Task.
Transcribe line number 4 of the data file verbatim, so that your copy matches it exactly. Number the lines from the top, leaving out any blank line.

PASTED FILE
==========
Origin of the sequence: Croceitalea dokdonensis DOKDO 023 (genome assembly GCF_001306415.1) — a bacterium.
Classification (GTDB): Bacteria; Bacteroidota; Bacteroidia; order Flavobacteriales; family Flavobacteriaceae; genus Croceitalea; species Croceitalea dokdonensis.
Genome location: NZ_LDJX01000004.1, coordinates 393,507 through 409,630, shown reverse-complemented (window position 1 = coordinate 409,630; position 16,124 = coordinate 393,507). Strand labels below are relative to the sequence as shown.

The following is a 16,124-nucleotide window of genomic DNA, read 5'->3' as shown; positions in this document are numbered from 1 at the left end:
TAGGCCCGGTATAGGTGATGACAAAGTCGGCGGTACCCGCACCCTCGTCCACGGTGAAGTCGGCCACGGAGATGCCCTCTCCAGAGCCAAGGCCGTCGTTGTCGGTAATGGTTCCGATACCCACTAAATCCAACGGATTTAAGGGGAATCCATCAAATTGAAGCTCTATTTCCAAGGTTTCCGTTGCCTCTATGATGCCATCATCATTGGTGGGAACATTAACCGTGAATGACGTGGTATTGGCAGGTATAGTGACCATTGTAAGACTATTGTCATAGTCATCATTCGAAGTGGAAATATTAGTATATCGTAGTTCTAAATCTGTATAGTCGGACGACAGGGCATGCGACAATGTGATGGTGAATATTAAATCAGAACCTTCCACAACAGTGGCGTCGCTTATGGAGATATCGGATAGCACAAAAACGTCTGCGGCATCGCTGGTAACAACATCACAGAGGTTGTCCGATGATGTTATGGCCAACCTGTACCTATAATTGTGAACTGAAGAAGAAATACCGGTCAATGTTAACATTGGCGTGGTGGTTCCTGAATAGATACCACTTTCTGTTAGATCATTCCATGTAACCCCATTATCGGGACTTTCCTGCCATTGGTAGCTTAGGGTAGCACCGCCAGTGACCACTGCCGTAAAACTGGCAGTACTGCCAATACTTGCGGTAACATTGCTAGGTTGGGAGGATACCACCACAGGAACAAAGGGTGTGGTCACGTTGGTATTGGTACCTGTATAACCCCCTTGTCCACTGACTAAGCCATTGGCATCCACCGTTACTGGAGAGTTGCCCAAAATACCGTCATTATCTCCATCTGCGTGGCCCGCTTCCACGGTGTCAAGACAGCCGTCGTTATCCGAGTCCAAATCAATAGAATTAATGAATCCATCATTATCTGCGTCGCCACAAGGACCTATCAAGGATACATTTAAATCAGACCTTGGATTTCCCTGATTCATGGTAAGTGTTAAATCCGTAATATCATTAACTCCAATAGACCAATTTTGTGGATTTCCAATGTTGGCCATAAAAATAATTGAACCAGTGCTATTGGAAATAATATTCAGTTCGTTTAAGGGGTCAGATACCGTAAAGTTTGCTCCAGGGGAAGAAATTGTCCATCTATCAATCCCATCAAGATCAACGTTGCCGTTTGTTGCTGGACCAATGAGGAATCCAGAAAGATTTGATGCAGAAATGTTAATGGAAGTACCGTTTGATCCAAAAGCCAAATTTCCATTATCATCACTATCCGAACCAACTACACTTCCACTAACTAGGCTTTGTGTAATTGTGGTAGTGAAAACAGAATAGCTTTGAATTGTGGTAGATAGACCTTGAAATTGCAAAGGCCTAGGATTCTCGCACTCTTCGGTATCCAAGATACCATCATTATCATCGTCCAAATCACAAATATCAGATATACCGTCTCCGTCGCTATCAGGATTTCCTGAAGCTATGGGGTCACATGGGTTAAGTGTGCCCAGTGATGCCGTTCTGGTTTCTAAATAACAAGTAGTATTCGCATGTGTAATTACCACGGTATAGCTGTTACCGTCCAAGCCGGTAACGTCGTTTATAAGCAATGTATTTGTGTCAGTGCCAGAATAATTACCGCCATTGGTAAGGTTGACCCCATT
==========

The following is a 16,124-nucleotide window of genomic DNA, read 5'->3' as shown; positions in this document are numbered from 1 at the left end: